The news site editorialtoday.com describes the smart home as follows: “You could push a movie button on a touch pad which would dim your lights, close the drapes, turn on the popcorn maker, check for beer in the fridge , put your phone on voice mail, adjust heating or air conditioning in unused parts of your home while you’re watching and turn on your home theatre system.” That is a lot of effort and time saved. Quantify the effort and time to determine the value in dollars, and you would have saved lots of money, just because your home is smart.

This is how your smart home would look like. A house installed with IoT devices is capable of monitoring human activity. With your daily routine and schedules all stored in the memory of the devices, it will then be able to predict what you wake up, what time you go out and come back from work, and adjust its functionality accordingly. (credits: BeaconStac, Decoist)

In terms of value for money, the benefits of IoT for homes has been proven in many ways. But these benefits are more obvious if we talk about security and safety. In fact, keeping homes secure and safe had been the original objective of IoT for homes. The networking of alarms, security cameras and smoke detection devices were the first home automation devices to be installed. IoT has allowed the user to monitor every corner of the house in real time. It is also now possible to prevent electrical short circuits through the automatic disconnection of power around the house when smoke or short circuit is detected. Devices can also immediately detect gas leaks and warn household members by setting off the alarm and cutting off power supply.

 

With the way IoT is developing so rapidly, smart homes of the future are expected to be astoundingly intelligent. According to Business Insider, Bill Gates’ home in the Lake Washington is the smartest house on the planet. The technology used for the house is astounding and cost over a hundred million dollars because of its innovative and most advanced network. In each room, a number of sensors have been installed to determine when a person comes in, identifies the person, checks for security credentials and makes a basic background check. The room’s air conditioning unit is then turned on to a temperature that suits the temperature of the person who just came in. The room is automatically lit, and a soft background music chosen by the computer based on mood and preferences of the person who just came in. When no one is in the room or at home, the lights and thermostat turn off to save on power, and the security system turns at peak level.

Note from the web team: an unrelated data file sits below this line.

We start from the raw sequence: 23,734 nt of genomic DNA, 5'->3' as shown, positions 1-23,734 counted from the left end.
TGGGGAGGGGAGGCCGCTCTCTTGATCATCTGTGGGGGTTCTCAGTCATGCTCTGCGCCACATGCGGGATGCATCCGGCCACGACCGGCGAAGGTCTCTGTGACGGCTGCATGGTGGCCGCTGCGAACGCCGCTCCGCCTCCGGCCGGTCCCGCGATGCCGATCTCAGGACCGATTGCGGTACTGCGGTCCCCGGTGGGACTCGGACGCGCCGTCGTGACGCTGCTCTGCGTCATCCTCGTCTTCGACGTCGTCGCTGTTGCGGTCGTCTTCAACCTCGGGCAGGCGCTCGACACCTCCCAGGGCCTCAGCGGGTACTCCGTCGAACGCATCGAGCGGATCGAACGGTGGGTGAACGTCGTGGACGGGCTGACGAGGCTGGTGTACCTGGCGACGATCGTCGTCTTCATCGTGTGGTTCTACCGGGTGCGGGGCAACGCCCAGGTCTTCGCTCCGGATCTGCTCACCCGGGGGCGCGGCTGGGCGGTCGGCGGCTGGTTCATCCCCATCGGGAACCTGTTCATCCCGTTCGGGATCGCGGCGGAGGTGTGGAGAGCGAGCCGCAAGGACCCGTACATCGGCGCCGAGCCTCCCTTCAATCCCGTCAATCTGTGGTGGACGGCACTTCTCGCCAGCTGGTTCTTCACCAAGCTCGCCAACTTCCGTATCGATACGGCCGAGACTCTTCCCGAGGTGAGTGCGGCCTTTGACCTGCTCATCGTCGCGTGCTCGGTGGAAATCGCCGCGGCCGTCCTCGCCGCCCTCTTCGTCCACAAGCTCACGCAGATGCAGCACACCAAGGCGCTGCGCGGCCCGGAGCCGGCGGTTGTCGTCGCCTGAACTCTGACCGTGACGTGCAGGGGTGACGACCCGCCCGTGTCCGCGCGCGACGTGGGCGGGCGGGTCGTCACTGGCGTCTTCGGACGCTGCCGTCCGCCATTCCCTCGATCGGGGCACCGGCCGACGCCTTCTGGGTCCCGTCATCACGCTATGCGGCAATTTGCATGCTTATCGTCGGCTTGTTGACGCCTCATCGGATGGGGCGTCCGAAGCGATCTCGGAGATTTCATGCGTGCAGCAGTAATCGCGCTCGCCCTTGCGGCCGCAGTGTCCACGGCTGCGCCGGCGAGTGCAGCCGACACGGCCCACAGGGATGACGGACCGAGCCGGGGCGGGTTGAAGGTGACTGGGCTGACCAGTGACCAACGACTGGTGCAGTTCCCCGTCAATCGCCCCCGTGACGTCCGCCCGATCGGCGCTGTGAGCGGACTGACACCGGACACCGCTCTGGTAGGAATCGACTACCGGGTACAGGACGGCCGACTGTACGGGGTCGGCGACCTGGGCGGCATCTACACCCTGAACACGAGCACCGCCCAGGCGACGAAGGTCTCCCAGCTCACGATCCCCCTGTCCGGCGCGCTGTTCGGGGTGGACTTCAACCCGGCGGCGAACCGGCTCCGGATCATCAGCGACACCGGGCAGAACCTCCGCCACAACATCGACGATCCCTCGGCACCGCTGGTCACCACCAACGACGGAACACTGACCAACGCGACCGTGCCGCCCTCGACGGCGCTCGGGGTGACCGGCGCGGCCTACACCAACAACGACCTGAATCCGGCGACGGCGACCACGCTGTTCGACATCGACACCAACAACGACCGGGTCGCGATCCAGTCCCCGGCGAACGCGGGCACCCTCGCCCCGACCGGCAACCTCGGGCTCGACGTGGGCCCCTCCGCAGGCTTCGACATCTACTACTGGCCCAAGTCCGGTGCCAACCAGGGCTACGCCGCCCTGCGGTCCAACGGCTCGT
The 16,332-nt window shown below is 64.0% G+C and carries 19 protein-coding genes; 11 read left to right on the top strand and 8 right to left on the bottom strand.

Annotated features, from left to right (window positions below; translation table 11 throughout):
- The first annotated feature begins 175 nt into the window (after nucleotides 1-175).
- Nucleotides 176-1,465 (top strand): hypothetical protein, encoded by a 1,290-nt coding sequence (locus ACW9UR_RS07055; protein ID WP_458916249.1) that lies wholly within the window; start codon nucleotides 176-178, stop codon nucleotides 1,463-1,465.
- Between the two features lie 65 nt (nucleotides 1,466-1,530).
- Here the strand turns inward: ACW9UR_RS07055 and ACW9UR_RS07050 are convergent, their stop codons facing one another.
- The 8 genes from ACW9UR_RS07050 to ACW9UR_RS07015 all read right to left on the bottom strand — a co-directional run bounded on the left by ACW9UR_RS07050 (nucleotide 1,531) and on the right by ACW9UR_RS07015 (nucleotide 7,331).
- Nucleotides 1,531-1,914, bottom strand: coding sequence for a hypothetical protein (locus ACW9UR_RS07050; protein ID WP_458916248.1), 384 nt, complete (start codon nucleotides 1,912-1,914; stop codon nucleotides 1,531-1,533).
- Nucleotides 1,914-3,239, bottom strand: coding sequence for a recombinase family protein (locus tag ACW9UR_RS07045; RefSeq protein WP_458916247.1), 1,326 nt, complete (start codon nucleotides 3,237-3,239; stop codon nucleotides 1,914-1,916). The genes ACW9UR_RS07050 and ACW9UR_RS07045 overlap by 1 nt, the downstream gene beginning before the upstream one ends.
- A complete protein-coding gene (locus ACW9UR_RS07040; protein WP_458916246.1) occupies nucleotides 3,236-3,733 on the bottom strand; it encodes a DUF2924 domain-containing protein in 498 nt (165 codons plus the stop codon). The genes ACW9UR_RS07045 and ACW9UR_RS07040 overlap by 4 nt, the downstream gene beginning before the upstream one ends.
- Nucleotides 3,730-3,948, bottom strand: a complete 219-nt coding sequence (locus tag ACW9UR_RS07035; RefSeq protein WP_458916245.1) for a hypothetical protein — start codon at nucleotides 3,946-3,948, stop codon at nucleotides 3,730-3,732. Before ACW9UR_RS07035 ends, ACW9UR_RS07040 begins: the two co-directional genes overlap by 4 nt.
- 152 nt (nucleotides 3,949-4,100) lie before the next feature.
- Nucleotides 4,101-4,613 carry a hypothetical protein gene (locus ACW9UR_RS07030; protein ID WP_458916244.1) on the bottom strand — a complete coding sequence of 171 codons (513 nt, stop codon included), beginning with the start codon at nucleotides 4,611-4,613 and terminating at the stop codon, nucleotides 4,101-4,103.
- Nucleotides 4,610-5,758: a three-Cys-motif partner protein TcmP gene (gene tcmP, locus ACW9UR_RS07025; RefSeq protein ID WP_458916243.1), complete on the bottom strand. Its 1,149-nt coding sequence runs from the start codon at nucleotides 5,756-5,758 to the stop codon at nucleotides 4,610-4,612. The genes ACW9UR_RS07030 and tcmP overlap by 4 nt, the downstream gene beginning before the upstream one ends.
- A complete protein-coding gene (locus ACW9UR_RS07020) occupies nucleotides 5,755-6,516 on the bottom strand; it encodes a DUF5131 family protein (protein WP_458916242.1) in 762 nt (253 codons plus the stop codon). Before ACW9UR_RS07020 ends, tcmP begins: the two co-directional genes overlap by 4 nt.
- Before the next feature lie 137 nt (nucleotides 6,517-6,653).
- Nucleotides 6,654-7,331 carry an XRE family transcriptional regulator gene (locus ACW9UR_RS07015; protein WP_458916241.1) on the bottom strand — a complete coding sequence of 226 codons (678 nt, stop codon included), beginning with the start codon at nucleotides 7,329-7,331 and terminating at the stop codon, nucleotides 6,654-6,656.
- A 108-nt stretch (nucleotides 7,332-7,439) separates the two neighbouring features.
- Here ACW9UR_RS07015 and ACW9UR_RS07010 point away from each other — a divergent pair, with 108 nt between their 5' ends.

So are you planning to go on a vacation? No worries, your smart home is house-sitting on its own.

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IoT WikiSecurity and Privacy

Internet of Things Security 101

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Internet of Things (IoT) security is one of the contentious issues faced by the tech industry today, so much so that special attention on how it can be resolved is given to it by IT professionals and companies around the world. IoT security simply means all computing devices that are interconnected, or linked via software or hardware, in the network ecosystem, are protected and are secure. As data is channeled through the network, the information becomes exposed to hacking, and poor protection will eventually lead to damaging crash of systems and the devices. The vulnerability of IoT to hacking could be quite worrisome.

But then, IoT industry experts are working very hard to protect the devices and shield the entire network. Smart appliances, smart kitchen, smart bedroom? If people want IoT to be part of their lives, IoT security should be made part of their routine as well. Oftentimes, hacking only happens when the buyer fails to update software, change passwords constantly and make sure that the IoT device or phone is always within view. In other words, attacks happen because of human error. Denying the attacker any entry point should the best protection for any user. The utility and relevance of IoT far outweighs the effort, and probably some resources, that you’d have to commit to make IoT secure.

Know thy enemy – that’s that first rule if we want to defeat IoT security threats. Below is a list of some of the most potent threats that could destroy stability and security of networks.